I just returned from a University IT conference where once again we heard about a shared-authentication system called "Shibboleth." A few of my colleagues didn't know what this word was in reference too, so I illuminated them. Now I'll illuminate you too:
Grace Cathedral" has a nice commmentary on it.
And the Gileadites took the passages of Jordan before the Ephraimites: and it was so, that when those Ephraimites which were escaped said, Let me go over; that the men of Gilead said unto him, Art thou an Ephraimite? If he said, Nay;
Then said they unto him, Say now Shibboleth: and he said Sibboleth: for he could not frame to pronounce it right. Then they took him, and slew him at the passages of Jordan: and there fell at that time of the Ephraimites forty and two thousand.
-- Judges 12: 5-6 (KJV)
Whenever no idol-worshiping enemy is handy for a fight, the tribes of Israel kill time by bickering among themselves. This time Hebrew settlers in Gilead, west of the Jordan and famous for its balm, have angered the tribe of Ephraim by pounding on a mutual enemy without consulting them. Hotheads on both sides provoke a civil war, and the Ephraimites launch an incursion across the river.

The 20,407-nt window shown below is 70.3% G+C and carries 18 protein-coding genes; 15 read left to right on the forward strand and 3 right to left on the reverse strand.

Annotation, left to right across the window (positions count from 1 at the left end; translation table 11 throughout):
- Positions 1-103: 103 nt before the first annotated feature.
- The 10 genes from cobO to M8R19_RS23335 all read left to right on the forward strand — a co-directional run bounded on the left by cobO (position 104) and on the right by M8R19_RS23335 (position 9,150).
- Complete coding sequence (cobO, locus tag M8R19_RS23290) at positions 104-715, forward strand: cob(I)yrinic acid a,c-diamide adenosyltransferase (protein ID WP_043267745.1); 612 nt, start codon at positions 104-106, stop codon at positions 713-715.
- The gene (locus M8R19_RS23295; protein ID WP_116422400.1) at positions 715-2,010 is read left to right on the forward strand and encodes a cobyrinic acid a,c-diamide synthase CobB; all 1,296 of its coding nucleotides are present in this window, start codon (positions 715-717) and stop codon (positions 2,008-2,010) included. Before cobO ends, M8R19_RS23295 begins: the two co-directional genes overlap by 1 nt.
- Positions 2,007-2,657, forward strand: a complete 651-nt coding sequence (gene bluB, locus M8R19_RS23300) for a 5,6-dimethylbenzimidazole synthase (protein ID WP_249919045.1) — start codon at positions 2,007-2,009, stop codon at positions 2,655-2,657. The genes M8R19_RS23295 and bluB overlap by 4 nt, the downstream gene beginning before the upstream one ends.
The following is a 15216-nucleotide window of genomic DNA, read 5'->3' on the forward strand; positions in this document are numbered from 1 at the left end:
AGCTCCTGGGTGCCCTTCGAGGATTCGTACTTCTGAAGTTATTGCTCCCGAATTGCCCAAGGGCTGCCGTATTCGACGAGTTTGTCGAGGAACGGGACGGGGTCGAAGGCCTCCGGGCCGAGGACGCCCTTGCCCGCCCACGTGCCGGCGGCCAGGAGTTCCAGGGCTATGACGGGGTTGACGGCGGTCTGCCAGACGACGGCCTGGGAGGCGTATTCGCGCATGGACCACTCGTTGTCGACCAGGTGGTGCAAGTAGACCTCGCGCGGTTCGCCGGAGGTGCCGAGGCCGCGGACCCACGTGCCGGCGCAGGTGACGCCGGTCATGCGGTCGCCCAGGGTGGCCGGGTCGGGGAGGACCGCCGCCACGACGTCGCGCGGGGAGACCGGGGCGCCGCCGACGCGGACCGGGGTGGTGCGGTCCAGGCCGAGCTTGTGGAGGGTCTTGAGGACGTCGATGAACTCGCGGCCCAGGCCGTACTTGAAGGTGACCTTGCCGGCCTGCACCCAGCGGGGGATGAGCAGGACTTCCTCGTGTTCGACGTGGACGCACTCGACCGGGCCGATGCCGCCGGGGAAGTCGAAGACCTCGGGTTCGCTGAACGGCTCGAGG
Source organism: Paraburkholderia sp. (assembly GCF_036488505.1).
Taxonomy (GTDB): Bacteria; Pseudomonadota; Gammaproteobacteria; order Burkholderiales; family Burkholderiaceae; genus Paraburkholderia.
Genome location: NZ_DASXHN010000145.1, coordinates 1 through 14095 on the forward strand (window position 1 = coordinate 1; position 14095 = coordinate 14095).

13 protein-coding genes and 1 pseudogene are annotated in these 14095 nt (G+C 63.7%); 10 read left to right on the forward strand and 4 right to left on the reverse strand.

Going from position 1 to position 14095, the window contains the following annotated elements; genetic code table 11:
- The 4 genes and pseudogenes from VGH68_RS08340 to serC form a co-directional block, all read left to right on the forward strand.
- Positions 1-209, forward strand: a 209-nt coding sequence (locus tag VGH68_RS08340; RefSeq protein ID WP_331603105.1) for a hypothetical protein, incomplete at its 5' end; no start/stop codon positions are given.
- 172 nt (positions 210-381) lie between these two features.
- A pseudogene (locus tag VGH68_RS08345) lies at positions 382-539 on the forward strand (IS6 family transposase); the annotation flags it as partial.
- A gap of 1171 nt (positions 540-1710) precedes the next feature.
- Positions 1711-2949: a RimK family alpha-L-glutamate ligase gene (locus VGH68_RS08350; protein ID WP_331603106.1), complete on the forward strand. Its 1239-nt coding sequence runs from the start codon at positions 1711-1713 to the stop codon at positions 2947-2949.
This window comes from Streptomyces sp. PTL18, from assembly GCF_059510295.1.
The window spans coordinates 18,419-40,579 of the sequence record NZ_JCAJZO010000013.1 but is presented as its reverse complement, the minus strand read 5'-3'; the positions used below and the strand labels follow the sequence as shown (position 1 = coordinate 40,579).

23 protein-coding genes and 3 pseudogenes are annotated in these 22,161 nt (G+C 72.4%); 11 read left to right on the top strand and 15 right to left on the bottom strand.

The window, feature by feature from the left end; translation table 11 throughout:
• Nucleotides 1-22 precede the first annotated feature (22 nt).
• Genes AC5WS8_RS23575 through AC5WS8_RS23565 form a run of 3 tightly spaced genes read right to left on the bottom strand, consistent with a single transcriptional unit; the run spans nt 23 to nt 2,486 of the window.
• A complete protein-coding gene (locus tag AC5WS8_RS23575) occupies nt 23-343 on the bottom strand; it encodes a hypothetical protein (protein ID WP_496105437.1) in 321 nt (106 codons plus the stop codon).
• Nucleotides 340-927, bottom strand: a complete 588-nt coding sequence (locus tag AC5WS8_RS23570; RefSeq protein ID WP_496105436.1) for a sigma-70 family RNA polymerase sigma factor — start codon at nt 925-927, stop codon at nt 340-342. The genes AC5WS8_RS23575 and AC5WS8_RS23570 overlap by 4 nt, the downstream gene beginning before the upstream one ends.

But they're no match for the Gileadites, who block passage back across the Jordan and kill any foe who falls into their clutches. If an Ephraimite attempted to pass himself off as a friend, the Gileadites would make him pronounce the word Shibboleth -- Hebrew for "flooding stream." Each Ephraimite victim, ignorant of his comrades' fate, would lapse into his dialect, in which initial sh sounds were pronounced s, yielding "Sibboleth." And that was the last word he ever spoke.
This charming tale has, of course, left its mark on everyday English. "Shibboleth," in line with the biblical story, now means primarily "password" or "distinguishing trait," though what it distinguishes is not limited to one's tribe. In the sense of "peculiar language or habit revealing ties to a party, sect, or sub-culture," shibboleth may also mean "slogan" and "catch-phrase." ("Tubular," for example, is a shibboleth of surfing culture.) This is how Sir Walter Scott used the word when he asserted in one of his letters that "Knaves and fools invent catch-words and shibboleths" to keep honest, plain-speaking folk like himself "from coming to a just understanding." Much the same has been said by distressed commentators about the current academic scene.
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